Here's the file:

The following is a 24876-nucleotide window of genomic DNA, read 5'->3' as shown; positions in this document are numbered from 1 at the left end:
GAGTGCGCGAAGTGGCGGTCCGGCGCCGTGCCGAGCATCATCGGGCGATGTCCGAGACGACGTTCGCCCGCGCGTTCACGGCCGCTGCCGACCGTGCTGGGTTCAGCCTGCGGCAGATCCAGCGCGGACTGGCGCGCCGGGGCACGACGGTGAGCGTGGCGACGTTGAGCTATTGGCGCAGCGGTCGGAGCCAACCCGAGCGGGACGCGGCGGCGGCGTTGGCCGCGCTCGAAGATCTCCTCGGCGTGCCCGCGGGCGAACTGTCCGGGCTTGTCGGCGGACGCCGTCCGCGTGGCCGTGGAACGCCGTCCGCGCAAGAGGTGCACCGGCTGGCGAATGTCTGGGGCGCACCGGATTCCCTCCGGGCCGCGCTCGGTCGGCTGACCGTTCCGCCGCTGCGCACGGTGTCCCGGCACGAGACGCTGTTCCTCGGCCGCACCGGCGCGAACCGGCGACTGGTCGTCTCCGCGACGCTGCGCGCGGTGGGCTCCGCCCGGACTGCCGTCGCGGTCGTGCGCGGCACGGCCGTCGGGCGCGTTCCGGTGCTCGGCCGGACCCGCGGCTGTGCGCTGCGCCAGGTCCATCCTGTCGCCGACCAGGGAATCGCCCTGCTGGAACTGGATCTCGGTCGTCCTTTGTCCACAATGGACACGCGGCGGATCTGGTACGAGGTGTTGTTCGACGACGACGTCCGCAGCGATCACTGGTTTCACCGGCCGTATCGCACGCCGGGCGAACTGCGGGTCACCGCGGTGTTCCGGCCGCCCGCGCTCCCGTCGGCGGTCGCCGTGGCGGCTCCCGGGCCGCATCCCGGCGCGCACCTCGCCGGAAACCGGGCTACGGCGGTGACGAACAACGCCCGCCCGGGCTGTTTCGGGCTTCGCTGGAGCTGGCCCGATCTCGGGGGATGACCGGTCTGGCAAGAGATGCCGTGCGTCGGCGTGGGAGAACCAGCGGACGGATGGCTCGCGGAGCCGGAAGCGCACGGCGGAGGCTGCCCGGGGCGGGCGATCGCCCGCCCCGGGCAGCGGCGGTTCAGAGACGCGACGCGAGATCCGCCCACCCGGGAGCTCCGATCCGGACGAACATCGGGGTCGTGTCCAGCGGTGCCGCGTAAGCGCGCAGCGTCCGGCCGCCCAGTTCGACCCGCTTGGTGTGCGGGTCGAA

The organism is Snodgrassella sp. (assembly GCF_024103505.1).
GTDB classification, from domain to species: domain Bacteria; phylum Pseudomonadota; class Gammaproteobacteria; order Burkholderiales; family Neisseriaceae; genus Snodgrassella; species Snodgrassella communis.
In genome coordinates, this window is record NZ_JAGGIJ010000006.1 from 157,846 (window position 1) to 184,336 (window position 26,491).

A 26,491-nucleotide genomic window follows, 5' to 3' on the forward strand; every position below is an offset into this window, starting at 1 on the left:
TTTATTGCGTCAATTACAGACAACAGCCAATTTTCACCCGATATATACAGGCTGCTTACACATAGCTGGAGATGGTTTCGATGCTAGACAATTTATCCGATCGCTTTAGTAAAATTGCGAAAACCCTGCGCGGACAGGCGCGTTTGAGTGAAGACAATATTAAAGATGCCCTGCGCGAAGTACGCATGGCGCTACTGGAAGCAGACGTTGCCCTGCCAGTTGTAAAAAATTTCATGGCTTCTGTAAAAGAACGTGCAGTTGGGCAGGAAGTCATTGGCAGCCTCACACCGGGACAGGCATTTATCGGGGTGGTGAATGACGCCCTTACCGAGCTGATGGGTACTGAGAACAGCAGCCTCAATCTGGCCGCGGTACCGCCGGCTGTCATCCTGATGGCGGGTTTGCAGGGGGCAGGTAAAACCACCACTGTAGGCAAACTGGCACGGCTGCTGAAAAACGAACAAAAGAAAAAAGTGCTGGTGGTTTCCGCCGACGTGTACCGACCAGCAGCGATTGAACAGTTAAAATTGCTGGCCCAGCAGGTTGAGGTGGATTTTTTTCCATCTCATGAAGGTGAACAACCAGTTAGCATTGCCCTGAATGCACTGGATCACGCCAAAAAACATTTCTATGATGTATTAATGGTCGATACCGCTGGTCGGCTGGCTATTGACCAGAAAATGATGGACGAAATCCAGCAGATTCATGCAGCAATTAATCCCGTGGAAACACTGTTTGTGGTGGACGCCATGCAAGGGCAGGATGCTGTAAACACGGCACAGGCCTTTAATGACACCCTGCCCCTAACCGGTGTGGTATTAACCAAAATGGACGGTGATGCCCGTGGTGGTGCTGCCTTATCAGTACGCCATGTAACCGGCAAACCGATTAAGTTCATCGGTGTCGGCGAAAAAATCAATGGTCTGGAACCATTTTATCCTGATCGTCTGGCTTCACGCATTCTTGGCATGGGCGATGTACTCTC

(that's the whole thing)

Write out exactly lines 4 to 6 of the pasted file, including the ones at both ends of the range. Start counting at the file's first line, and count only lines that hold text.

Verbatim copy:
GTDB classification, from domain to species: domain Bacteria; phylum Pseudomonadota; class Gammaproteobacteria; order Burkholderiales; family Neisseriaceae; genus Snodgrassella; species Snodgrassella communis.
In genome coordinates, this window is record NZ_JAGGIJ010000006.1 from 157,846 (window position 1) to 184,336 (window position 26,491).

A 26,491-nucleotide genomic window follows, 5' to 3' on the forward strand; every position below is an offset into this window, starting at 1 on the left: